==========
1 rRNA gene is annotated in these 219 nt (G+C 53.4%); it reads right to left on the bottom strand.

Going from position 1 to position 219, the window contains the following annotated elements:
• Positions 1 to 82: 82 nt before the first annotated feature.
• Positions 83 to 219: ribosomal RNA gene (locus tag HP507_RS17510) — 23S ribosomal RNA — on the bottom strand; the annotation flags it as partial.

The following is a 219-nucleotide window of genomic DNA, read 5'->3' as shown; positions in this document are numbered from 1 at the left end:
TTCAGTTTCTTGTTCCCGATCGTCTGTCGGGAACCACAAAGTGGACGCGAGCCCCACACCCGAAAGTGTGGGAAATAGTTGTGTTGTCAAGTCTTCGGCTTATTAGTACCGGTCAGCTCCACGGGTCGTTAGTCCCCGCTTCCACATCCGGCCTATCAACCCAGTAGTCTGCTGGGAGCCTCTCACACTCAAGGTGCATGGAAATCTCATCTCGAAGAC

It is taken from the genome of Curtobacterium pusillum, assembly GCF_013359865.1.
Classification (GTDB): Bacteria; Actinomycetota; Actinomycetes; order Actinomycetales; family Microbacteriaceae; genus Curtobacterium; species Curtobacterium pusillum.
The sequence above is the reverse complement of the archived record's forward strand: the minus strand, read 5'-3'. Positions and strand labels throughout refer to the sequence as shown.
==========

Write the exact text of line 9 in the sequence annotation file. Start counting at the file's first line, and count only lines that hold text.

The sequence above is the reverse complement of the archived record's forward strand: the minus strand, read 5'-3'. Positions and strand labels throughout refer to the sequence as shown.